For Texans quarterback David Carr, being knocked to the ground has become somewhat of a badge of honor.
In his first three NFL seasons, Carr endured more punishment that perhaps any other signal-caller in the league, getting sacked a whopping 140 times and forging a reputation as one tough hombre in the process.
However, not even a blind-side hit from the likes of Ray Lewis could prepare him for the devastating blow he suffered earlier this year when his eldest son, Austin, was diagnosed with juvenile diabetes.
The discovery of Austin's potentially life-threatening illness shook the Carr family to the core, testing their strength, resolve and faith.
"We were shocked at first, like I think any parents would be," said Carr, who with his wife Melody are the parents of two other sons, Tyler and Cooper. "But then after that, we sat back and realized that we could either be upset about it, ask why, and blame God, or we could kind of take it as a positive and try to help other families who are dealing with the same thing."
In their search for answers, the Carr family learned that the form of diabetes that five-year-old Austin had, Type I, strikes over 30,000 Americans each year and was especially common among children. Type I Diabetes occurs when the pancreas produces an insufficient amount of insulin, which the body needs to turn food into energy and move glucose from the bloodstream into body cells.
Determined not to remain grief-stricken, Carr duplicated what he has done on the football field countless times before. He picked himself up, dusted himself off, and staggered his way back to the huddle, ready to regroup.
Soon afterwards, Carr and his family joined the frontlines in the fight to cure juvenile diabetes.
"We want to raise awareness, raise money; do whatever we can to eliminate this disease," said Carr, who wears a red wristband each game to pay tribute to his son's struggle. "We haven't started a foundation yet but we're looking at doing that in the near future. We just want to jump in and, if I have to speak somewhere or talk to a group of kids, I'll do it."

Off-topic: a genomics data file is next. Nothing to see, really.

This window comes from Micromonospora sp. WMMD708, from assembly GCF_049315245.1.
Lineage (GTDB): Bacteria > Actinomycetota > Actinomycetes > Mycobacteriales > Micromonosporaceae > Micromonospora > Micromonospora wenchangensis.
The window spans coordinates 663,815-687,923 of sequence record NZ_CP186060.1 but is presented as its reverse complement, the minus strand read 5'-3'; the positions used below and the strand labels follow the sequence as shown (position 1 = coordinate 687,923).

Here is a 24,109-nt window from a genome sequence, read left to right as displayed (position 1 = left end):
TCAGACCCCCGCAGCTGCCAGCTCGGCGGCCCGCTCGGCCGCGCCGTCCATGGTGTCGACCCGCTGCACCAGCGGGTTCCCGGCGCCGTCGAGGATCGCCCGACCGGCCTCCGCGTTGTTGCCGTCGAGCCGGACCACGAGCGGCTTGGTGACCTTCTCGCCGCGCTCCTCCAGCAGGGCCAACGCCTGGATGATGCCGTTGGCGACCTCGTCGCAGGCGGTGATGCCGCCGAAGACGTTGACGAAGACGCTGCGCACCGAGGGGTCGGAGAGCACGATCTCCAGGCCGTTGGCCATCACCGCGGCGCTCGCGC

Today, David and Melody Carr both work closely to the Juvenile Diabetes Research Foundation (JDRF), investing their time and energy to raise awareness. They regularly participate in fundraising events like the "Walk to Cure Diabetes" and have recently shot a series of national public service announcements that will air later this fall.
In addition, Carr plans to be a regular visitor at Camp Rainbow, a day camp created for children who suffer from his son's same illness.
"This is a camp where kids who have juvenile diabetes can hang with other kids that have it and can see someone just like themselves," he said. "That's something that we're also trying to be apart of."
Following the Carr family's lead, the Houston Texans recently made the JDRL one of it's top five charitable organizations. Over the next three years the Texans pledge to donate $75,000 to juvenile diabetes research.
"David Carr is a dad first and a football player second," said Kathy Knotts, executive director of the Houston Gulf Coast chapter of the JRDL. "Within weeks of Austin's diagnosis, he held a press conference to support his son and bring attention to the need for more juvenile diabetes research. It was overwhelming."
As for the younger Carr's current health status, it seems that Austin possesses the same toughness and courage that his father embodies each Sunday. Since his initially diagnosis, Austin's condition has steadily improved. However, he still has to take a pair of insulin shots each day and his glucose levels are closely monitored.
"He's doing good," Carr said. "Austin is back to his normal self again.
"For a while, like all kids when they're first diagnosed, he was tired and lethargic. But once he started getting insulin and got his blood sugar level stable again, he felt great just like a normal five-year-old."
For more information on the Juvenile Diabetes Research Foundation please visit www.jrdf.org